Meruelo is given to impatience, as evidenced by more than a dozen traffic tickets that include speeding and improper use of the carpool lane. He can be loud, gesturing with his hands when he talks. "I'm Cuban," he says, by way of explanation. But friends insist he can maintain a sense of perspective. Los Angeles Times

Alex Meruelo has gone about his business in relative anonymity, raising his family in a $9.5-million home in Newport Coast, the same ritzy neighborhood where Kobe Bryant lives. He knew that buying an NBA team would raise his profile considerably. "Do you understand what you're getting yourself into?" he thought over and over. "Do you understand the exposure you can't avoid anymore?" It seemed that relinquishing this cherished privacy was a reasonable price to pay. Los Angeles Times

August 14, 2011 Updates

Off camera, in his element, Meruelo is decidedly different. Those who know the Los Angeles area entrepreneur describe him as a confident, aggressive businessman who has seized opportunity and elbowed his way to success. “He has a very good sense of timing, I tell you,” said William Lyons, a Southern California homebuilder who started an Orange County bank with Meruelo. “He is very shrewd. You can talk to him about a deal, give him 15 items [of information]; he’ll talk it over and then make a decision.” Earlier this year, the Meruelo Group bought the massive Grand Sierra Resort and Casino in Reno for a reported $42.5 million. Just six years earlier, the property went for $151 million. But it was an even better deal than is apparent, Meruelo quickly added, pointing out that the previous owners put in $100 million in improvements. “So it was more like [worth] $250 million,” he said. “I stole it. It was a good deal.” Atlanta Journal-Constitution

Meruelo, who grew up in Los Angeles, forayed into business early, as a teenager, when he opened a tuxedo store. In his early 20s, he ventured into tough neighborhoods to open pizzerias. Later, he dove into real estate, stocks, banking, construction, TV and gaming. Along the way, he became a multimillionaire. “I always wanted to make money, to get ahead in life and make a name for myself, he said. Three years ago in court filings in a securities case, Meruelo was described as an “extreme speculator.” But Meruelo takes exception to that characterization in that deal or in his success as a whole. “I did it the old-fashioned way, penny by penny, dollar by dollar, day by day,” said the 48-year-old son of Cuban immigrants who came to the country after Fidel Castro took over. “I was always very driven, very focused.” Atlanta Journal-Constitution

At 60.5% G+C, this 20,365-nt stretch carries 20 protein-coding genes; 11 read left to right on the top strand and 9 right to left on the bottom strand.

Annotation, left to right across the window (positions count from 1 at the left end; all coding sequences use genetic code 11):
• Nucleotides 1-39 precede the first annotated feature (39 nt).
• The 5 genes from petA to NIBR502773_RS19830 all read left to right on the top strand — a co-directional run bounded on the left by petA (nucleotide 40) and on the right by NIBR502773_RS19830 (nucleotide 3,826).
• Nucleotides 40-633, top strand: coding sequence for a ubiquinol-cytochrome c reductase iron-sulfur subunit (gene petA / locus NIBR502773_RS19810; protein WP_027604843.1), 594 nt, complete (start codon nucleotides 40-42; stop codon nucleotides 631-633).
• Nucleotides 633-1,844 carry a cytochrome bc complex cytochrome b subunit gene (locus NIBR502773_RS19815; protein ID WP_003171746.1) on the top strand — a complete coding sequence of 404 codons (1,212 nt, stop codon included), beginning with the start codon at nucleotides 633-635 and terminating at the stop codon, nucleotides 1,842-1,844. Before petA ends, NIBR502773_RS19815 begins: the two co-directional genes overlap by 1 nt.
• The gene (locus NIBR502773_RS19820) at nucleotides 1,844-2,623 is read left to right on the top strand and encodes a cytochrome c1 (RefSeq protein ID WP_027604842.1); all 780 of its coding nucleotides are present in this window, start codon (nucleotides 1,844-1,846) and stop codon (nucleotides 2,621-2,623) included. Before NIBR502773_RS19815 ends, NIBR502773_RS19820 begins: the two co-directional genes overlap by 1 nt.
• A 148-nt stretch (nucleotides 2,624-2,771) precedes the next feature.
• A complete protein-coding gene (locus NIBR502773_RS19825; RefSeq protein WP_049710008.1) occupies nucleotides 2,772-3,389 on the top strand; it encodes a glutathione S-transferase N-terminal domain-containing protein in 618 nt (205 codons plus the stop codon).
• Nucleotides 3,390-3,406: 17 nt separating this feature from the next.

His most recent buying spree — the TV station, the casino, the Hawks — all indicate a good run in recent years. “You buy when the opportunity is right; now, the purchases make a lot of sense,” he said. Despite the downturn — or maybe even because of it — he was ready. “I was lucky,” he said. “I was not very leveraged. I was well positioned. I had a lot of liquidity.” Lyons called Meruelo “a self-made man” and maybe the hardest working person he has encountered. Lyons attends Lakers games with Meruelo, a former high school player, and said buying the Hawks “is a life’s ambition for him, his life’s dream. “This is not just a business deal for him; it’s something much more than that,” he said. “He’ll put in a disproportionate amount of time into it. He’ll devote the money, time and effort to make it work.” Meruelo said he is returning to Atlanta in September and is looking to buy a house. Odds are, he gets a good deal. Atlanta Journal-Constitution

August 8, 2011 Updates

The sale price, according to a source with knowledge of the negotiations, is in excess of $300 million. This does not including the debt that Meruelo will assume from Atlanta Spirit, which will retain between 20 and 25 percent of the team initially. Meruelo will have the option of buying even more of the team from the group in the next few years. The team will remain in Atlanta, unlike the Hawks' former co-tenant at Philips, the NHL's Thrashers, which Atlanta Spirit sold to a group in Canada that moved the team to Winnipeg earlier this summer. NBA.com

August 7, 2011 Updates

The man who’s buying the Atlanta Hawks played basketball himself — at Don Bosco Technical Institute, a Catholic high school in Rosemead, Calif. Alex Meruelo became a starter for the Tigers as a junior, whereupon vocational opportunity intervened. “My father gave me the chance to run my own business,” Meruelo said, speaking on a conference call with two AJC writers. “He had a bridal-and-tuxedo business. He leased the tuxedo part to me.” Atlanta Journal-Constitution

“This is more than a dream for me,” Meruelo said. “It’s like when you think, ‘Wouldn’t it be nice?’ ” Those four words — “Wouldn’t it be nice?” — were the title of the opening track on the greatest album (”Pet Sounds”) released by that California success story we know as the Beach Boys. Alex Meruelo has his own California story, and it’s downright harmonic, too. The son of Cuban immigrants, he stands to be the first Hispanic owner of an NBA franchise. “I’m a person who doesn’t give up,” Meruelo said. “I want to bring a championship to the city of Atlanta.” Atlanta Journal-Constitution